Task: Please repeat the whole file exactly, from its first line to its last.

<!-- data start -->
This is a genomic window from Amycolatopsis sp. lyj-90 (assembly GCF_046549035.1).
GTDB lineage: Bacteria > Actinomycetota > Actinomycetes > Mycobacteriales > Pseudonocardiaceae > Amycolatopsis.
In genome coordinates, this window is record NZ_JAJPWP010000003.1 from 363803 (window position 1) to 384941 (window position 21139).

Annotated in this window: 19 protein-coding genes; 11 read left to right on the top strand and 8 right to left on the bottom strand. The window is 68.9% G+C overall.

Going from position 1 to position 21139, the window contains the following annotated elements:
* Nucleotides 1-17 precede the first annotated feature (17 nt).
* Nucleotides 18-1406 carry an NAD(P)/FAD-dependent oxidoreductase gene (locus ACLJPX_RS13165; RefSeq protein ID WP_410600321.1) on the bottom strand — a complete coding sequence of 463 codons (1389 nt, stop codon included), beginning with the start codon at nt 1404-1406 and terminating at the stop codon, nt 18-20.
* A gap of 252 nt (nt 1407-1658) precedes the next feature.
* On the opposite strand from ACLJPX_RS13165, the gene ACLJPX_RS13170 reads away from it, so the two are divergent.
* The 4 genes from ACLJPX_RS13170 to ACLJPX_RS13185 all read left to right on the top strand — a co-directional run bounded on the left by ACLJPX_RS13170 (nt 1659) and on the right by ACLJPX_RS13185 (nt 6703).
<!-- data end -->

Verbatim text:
This is a genomic window from Amycolatopsis sp. lyj-90 (assembly GCF_046549035.1).
GTDB lineage: Bacteria > Actinomycetota > Actinomycetes > Mycobacteriales > Pseudonocardiaceae > Amycolatopsis.
In genome coordinates, this window is record NZ_JAJPWP010000003.1 from 363803 (window position 1) to 384941 (window position 21139).

Annotated in this window: 19 protein-coding genes; 11 read left to right on the top strand and 8 right to left on the bottom strand. The window is 68.9% G+C overall.

Going from position 1 to position 21139, the window contains the following annotated elements:
* Nucleotides 1-17 precede the first annotated feature (17 nt).
* Nucleotides 18-1406 carry an NAD(P)/FAD-dependent oxidoreductase gene (locus ACLJPX_RS13165; RefSeq protein ID WP_410600321.1) on the bottom strand — a complete coding sequence of 463 codons (1389 nt, stop codon included), beginning with the start codon at nt 1404-1406 and terminating at the stop codon, nt 18-20.
* A gap of 252 nt (nt 1407-1658) precedes the next feature.
* On the opposite strand from ACLJPX_RS13165, the gene ACLJPX_RS13170 reads away from it, so the two are divergent.
* The 4 genes from ACLJPX_RS13170 to ACLJPX_RS13185 all read left to right on the top strand — a co-directional run bounded on the left by ACLJPX_RS13170 (nt 1659) and on the right by ACLJPX_RS13185 (nt 6703).